In July the Pioneer Institute released a study praising AppleTree Early Learning Centers, based in the District of Columbia, and urging states around the country to adopt AppleTree’s “Every Child Ready” curriculum. The National Education Policy Center at the University of Colorado reviewed the report and released their conclusions this week:
Unfortunately this report contributes little evidence on the efficacy of the AppleTree model or the preschool charter mechanism generally for the delivery of high-quality preschool to large numbers of children and families. It provides some intriguing anecdotes and data on test scores. However, no data are presented on actual implementation of the model, and we do not know its cost. Neither the research design nor the statistical analysis are sufficiently rigorous to substantiate any claim that the AppleTree model is particularly effective.
The original report, entitled “Seeds of Achievement,” notes that AppleTree students score above average relative to their D.C. Public School peers after two years. Reviewers note, however, that there is no control group for comparison, and Pioneer explores no option besides AppleTree. Nonetheless, the Pioneer report uses their uncontrolled, two-year data to urge wide adoption of the AppleTree model. In support of this determination, “Seeds of Achievement” cites AppleTree President and CEO Jack McCarthy, who “believes not only that AppleTree’s model can be brought to scale, but also that doing so could be one of the only ways to close the achievement gap.”
The report fails to make the case that the model is unusually effective or that charter status is critical to any success it does have. While the AppleTree model may well be as effective as the Pioneer authors suggest, this report lacks rigorous evidence regarding the model’s development, implementation, cost, and effectiveness…. Sample sizes, attrition, and statistical methods are unreported, and no statistical tests of significance appear to have been conducted. Preschool models with rigorous evidence of high levels of effectiveness have been developed and are currently implemented by public school systems where adequate funding has been made available. We will not know whether AppleTree can add to the preschool policy debates without more rigorous evaluation of the program and its effects.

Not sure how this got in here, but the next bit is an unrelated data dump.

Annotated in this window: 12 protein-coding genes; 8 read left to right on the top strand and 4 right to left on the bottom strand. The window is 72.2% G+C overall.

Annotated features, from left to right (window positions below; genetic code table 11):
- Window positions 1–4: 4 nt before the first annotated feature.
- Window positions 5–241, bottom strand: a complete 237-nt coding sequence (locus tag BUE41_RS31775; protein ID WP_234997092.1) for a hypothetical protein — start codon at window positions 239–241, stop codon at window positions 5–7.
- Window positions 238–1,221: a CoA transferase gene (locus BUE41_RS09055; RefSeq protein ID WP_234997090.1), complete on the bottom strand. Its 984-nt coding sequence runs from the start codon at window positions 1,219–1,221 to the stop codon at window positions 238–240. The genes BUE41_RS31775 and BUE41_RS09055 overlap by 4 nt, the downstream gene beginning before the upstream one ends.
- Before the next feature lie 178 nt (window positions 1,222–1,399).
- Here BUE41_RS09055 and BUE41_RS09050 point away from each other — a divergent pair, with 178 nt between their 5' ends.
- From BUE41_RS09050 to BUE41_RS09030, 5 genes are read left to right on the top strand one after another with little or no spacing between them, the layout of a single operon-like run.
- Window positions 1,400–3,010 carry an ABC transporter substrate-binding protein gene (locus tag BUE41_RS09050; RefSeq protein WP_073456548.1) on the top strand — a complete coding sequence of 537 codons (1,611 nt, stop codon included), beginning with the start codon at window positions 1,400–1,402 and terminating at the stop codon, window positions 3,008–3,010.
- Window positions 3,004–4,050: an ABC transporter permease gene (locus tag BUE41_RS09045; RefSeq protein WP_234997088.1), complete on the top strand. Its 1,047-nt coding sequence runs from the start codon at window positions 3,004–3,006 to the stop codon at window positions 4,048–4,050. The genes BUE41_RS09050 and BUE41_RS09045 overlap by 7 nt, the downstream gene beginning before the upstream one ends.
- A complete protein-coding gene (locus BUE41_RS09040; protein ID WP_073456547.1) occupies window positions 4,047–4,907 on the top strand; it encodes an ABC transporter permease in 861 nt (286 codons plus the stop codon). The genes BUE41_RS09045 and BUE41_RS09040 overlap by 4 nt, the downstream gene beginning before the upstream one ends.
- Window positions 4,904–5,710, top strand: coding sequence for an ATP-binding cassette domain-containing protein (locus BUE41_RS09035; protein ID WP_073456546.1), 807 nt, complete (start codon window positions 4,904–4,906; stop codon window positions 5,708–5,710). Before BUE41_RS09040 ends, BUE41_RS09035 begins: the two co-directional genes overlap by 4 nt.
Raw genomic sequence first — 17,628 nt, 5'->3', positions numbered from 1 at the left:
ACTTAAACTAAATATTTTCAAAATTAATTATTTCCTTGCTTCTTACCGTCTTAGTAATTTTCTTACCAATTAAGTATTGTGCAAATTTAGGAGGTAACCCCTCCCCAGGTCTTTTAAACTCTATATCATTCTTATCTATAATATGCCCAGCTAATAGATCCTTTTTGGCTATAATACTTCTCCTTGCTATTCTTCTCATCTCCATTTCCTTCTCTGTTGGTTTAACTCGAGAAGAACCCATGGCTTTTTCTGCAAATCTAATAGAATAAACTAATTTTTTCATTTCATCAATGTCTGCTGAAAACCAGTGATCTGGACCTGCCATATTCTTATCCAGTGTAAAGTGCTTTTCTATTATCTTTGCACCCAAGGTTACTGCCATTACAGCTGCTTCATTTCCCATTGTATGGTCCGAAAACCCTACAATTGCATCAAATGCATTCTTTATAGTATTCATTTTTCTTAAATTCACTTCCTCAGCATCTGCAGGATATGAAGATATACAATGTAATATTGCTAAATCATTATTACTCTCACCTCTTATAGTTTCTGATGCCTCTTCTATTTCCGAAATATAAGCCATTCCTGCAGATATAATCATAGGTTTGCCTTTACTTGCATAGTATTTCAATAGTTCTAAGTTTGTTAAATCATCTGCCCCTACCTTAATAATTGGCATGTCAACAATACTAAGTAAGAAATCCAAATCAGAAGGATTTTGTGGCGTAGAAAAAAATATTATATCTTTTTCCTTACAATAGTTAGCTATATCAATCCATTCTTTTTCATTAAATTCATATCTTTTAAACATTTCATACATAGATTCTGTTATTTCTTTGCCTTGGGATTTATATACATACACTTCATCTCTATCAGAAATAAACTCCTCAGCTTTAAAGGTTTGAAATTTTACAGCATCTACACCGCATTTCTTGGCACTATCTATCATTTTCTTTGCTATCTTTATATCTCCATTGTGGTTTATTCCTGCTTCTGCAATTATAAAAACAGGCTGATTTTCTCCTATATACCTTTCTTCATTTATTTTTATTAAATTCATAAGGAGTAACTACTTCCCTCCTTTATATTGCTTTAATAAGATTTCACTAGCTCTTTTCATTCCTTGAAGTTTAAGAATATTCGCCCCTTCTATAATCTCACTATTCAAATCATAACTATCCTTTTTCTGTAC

“Seeds of Achievement” is authored by Cara Stillings Candal, a senior research fellow at Pioneer Institute and director of research at the National Academy of Advanced Teacher Education. Pioneer Institute is an independent, non-partisan, privately funded research organization based in Massachusetts. Its school reform focus centers around “high quality academic standards and a portfolio of public and private school choice options.” NAATE is a nonprofit teacher institute funded by the Bezos, Gates, and Walton Foundations and the Carnegie Corporation.
The Review of Seeds of Achievement is authored by W. Steven Barnett and Cynthia E. Lamy of the National Institute for Early Education Research at Rutgers University. The Institute is funded by the Carnegie Pew Charitable Trusts, the U.S. Department of Education, New Jersey based philanthropists, and the Carnegie Corporation.
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